I didn't grow up in Los Angeles; and although I have Latin American family, we are not of the Mexican or Guatemalan variety - meaning I arrived in SoCal knowing next to nothing about Day of the Dead. I've gradually pieced together the whole fascinating cultural and historical puzzle, discovering how many Halloween traditions we actually owe to the Native Americans who were in the city of angels before us, before the Spanish, before Christianity. El Día de los Muertos is a rare opportunity to understand several layers of angeleno culture, while celebrating something that looks a heck of a lot like Halloween.
While LA offers many Day of the Dead celebrations, the most authentic may be the novenarios, the nine nights of revelry leading up to November 2. Many Spanish-speaking countries have novenarios leading up to Christmas, but there is a similar build-up to the Day of the Dead, and here in LA it is most celebrated, not surprisingly, on Olvera Street. I've been curious to check out this traditional celebration for years, but between ghost trains and haunted houses our last week of October has always been booked solid. Not to mention that whole parking downtown thing. This year I finally decided to take the sugar skull by the horns and go see what it's all about. Curious?
When we first visited the Culinary Arts Museum in Providence, Rhode Island, we fell madly in love. During the 18 months the museum was closed for inventory, we pined for it to reopen. You may be thinking, “Really? What’s so great about a bunch of old stoves?” OK, there are a few old stoves (which are actually pretty cool), but the museum offers a surprisingly wide variety of exhibits and fun, hands-on activities for families.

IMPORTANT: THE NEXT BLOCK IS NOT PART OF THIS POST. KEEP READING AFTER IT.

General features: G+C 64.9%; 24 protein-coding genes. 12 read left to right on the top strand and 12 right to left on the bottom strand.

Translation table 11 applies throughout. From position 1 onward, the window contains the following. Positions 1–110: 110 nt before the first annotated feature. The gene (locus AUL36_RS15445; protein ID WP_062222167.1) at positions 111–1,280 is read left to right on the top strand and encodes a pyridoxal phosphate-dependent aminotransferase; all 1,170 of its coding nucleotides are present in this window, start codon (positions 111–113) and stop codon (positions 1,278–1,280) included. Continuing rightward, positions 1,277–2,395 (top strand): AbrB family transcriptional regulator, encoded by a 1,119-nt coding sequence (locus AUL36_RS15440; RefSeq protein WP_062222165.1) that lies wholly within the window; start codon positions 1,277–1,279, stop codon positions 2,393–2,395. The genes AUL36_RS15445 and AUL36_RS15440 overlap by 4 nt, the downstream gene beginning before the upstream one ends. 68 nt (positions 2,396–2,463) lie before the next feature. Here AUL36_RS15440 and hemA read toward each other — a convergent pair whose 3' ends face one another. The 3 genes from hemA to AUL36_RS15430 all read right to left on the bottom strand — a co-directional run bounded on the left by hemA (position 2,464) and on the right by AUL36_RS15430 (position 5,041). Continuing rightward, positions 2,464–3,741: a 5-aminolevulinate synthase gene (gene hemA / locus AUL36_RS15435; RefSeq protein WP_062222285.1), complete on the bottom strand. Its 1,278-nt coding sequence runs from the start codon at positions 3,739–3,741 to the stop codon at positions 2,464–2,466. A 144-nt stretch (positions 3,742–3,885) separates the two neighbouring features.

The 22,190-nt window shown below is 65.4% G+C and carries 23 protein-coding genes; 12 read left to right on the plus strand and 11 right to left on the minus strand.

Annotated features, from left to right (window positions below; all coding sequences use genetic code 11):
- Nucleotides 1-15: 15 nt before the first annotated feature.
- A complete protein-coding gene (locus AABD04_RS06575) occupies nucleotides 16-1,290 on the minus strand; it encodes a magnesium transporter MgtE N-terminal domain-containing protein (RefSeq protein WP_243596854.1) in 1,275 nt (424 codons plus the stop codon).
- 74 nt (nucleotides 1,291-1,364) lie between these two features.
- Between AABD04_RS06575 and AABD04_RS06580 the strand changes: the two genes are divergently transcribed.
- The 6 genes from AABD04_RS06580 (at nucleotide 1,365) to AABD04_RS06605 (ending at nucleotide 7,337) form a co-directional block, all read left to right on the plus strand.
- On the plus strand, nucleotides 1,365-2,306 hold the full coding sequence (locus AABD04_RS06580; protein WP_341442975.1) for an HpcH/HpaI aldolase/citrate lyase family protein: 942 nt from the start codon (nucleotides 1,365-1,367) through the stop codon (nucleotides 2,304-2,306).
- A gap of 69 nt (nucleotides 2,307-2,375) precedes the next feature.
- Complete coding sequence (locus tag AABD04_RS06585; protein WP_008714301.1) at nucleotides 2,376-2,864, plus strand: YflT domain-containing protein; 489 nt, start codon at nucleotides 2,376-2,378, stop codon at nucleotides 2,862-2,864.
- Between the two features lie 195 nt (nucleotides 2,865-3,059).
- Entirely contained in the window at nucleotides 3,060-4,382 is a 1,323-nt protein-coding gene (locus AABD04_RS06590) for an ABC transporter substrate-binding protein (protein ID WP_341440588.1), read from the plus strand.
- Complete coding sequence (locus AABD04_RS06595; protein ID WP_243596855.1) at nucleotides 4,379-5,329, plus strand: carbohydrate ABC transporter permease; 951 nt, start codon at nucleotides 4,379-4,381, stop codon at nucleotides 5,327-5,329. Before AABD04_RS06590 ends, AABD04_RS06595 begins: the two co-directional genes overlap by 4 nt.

When the Culinary Arts Museum reopened this fall, we fell in love all over again. The staff showed us around, pointing out the newest additions to the collections. Thankfully, all of our old favorites are still there too. Read on for highlights, what's new, and tips for getting the most out of your visit to this gem of a museum.
We know, we know (sigh).The arrival of Labor Day means the end of splashing in the Frog Pond Spray Pool, visiting area attractions on Free Fun Fridays, and jamming with favorite local bands during free outdoor concerts. But it is not the end of the summer! Technically, we still have almost a month left of summer, and gosh darn it, we're going to milk it for all it's worth. Although we must wait until next year to enjoy many of summer's pleasures, there are plenty of ways to stretch summertime bliss into autumn:
One of my favorite things to do in Boston in the summer and fall is to browse the SoWa Open Market, New England's largest outdoor weekly bazaar. May through October, this three-block section along Harrison Avenue (South of Washington Street = SoWa) turns into an open-air crafts and art market featuring amazingly talented local small business owners and their wares. What better way to expose your children to the arts andthe outdoors...for free? I get it: Tightly packed toddler-height tables displaying potential breakables may not seem like the kid-friendly activity you were going for, but it can be done, and it can be fun! Here is a top 20 list of helpful tips to browse these sought-after "mini" shops with your mini people: